December 9, 2013
AGU 2013: Earth Science-palooza
Posted by Austin Elliott
After braving excruciating cold, ice-bound airports, and snow-covered mountain passes to get here, some 21,000 Earth Scientists have descended on San Francisco for the annual AGU Fall Meeting. They’ll all be happy to know that the National Weather Service calls for freezing temperatures in all areas except San Francisco tonight. So everyone from Back East can still pretend they’re having a balmy California vacation while we locals wrap our heads around coping with frosty morning windshields (not expected in the City).
After the outdoors-wear-fleece- and jean- clad horde overtakes downtown establishments this evening, the meeting gets into full swing tomorrow morning with a mind-blowing array of talks, posters, exhibits, special reunions, and of course the collaboration meetings. While carving out your slice of the full schedule can be daunting, one of the primary goals of many AGU attendees is to take advantage of nearly every Earth Scientist you know being in the same place at once, and having catch-up research meetings galore to update, renew, and forge collaborations.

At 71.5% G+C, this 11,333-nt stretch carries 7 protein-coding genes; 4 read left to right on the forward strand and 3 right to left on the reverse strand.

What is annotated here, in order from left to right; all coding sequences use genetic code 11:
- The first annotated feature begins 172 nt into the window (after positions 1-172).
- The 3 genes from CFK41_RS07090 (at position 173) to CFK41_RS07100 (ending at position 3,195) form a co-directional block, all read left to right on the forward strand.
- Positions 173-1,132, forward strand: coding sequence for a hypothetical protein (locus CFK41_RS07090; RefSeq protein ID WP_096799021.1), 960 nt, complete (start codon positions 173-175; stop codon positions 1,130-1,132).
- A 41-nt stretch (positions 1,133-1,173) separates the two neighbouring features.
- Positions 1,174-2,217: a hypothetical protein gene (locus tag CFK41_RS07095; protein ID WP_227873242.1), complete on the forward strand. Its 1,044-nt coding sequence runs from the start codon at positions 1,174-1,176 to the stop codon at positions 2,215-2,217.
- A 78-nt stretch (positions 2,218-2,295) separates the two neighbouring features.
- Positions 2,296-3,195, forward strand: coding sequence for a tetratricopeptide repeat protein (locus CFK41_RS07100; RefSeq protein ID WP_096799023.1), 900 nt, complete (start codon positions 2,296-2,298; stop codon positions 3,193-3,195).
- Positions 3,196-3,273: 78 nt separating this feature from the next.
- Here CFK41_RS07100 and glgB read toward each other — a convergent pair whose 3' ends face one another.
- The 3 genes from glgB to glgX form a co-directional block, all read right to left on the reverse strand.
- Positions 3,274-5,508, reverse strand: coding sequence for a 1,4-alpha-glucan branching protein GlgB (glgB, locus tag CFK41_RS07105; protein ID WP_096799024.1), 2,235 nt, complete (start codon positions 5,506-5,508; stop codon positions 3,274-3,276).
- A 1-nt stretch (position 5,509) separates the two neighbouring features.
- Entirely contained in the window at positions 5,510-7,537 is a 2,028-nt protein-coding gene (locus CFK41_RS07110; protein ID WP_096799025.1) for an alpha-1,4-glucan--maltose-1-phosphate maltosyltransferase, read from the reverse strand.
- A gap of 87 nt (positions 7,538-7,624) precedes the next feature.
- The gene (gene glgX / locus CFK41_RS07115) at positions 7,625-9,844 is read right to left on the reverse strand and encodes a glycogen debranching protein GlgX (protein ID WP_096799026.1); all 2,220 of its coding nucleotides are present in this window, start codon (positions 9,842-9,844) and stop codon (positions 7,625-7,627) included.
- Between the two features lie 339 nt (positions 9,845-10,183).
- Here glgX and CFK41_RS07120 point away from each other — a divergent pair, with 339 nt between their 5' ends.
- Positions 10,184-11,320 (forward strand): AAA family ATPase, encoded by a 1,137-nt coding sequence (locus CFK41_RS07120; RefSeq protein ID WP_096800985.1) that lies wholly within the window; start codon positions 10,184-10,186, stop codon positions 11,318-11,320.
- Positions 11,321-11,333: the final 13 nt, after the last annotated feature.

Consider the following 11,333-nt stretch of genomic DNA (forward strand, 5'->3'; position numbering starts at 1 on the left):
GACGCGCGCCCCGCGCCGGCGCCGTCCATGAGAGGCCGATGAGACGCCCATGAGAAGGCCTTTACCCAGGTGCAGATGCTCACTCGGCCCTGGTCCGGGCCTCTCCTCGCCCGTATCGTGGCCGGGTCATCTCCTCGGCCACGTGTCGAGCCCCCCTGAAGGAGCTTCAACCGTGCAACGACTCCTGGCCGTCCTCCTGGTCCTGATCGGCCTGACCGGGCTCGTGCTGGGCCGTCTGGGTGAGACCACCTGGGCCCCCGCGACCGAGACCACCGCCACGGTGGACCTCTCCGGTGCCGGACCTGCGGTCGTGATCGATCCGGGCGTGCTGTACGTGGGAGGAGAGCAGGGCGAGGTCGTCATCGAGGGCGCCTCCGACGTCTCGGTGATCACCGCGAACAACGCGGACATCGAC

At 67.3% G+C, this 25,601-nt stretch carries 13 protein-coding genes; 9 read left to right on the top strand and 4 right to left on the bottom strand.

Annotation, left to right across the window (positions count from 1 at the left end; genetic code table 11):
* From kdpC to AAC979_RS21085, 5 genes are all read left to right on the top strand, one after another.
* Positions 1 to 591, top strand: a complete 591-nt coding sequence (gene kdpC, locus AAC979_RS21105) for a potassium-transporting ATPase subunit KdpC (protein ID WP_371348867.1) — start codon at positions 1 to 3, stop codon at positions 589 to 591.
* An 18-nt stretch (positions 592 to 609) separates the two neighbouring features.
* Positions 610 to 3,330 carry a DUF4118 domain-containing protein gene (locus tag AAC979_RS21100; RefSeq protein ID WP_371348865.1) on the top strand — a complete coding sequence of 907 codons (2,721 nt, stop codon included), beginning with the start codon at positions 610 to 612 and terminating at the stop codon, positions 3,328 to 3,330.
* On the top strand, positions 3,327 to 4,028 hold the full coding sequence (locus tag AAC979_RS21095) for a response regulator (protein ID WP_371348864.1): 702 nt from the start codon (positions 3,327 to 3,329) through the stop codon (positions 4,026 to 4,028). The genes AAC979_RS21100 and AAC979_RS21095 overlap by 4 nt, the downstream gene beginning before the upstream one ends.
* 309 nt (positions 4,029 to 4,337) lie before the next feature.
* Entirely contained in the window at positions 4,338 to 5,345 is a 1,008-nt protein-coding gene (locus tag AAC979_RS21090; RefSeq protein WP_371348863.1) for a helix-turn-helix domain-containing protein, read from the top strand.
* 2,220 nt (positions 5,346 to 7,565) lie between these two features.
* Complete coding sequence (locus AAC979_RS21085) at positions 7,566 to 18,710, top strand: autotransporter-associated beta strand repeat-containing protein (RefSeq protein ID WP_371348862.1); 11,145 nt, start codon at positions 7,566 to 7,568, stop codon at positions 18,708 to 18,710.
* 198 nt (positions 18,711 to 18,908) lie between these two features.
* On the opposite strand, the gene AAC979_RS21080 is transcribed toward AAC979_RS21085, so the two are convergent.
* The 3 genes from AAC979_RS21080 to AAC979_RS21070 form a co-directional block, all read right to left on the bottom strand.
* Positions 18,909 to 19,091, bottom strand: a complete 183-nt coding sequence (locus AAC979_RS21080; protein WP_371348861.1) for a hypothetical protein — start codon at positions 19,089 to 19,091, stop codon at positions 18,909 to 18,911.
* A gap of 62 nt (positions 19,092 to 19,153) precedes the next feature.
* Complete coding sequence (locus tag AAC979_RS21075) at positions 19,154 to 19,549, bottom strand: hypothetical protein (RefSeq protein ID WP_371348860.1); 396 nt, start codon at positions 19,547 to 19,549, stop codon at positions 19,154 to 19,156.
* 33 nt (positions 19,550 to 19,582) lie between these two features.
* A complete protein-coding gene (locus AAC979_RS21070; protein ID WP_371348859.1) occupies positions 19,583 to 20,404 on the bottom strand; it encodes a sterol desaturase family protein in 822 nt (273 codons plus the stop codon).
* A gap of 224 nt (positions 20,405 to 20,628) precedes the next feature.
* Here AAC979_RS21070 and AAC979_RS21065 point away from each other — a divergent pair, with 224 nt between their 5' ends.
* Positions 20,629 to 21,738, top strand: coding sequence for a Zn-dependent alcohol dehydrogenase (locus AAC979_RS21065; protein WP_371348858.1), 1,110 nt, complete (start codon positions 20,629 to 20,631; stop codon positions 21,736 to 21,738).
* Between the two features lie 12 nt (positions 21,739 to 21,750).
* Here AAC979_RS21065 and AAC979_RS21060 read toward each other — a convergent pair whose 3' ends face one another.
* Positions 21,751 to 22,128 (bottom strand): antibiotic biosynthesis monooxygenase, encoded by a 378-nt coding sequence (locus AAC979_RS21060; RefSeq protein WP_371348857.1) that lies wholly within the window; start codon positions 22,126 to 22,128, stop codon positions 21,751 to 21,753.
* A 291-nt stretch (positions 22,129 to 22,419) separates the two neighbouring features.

I’ve had a busy week of prep, and I have a full week of such things, so I won’t have time to post updates during the meeting, but there are other hardy bloggers who will. AGU has compiled a Blog Roll of bloggers covering the meeting (sign up if you’re not listed!). There’s already a great round-up of virtual resources covering and attending the meeting, compiled at Magma Cum Laude.
The best place to find quick updates (from any of us, likely) is Twitter.
I’ll be participating in a panel on scientific/academic blogging Tuesday evening, 5-6pm in 3000 Moscone West, along with veteran bloggers Jessica Ball of Magma Cum Laude, Laura Guertin of Teaching with Technology, and the AGU blogosphere’s guiding soul Larry O’Hanlon.
On Wednesday and Thursday afternoons you can find me showing off the immersive 3D KeckCAVES software over in the exhibit hall, and I’ll be talking about my own geologic research on earthquakes at fault bends on Thursday morning.
Enjoy the science, and enjoy the city!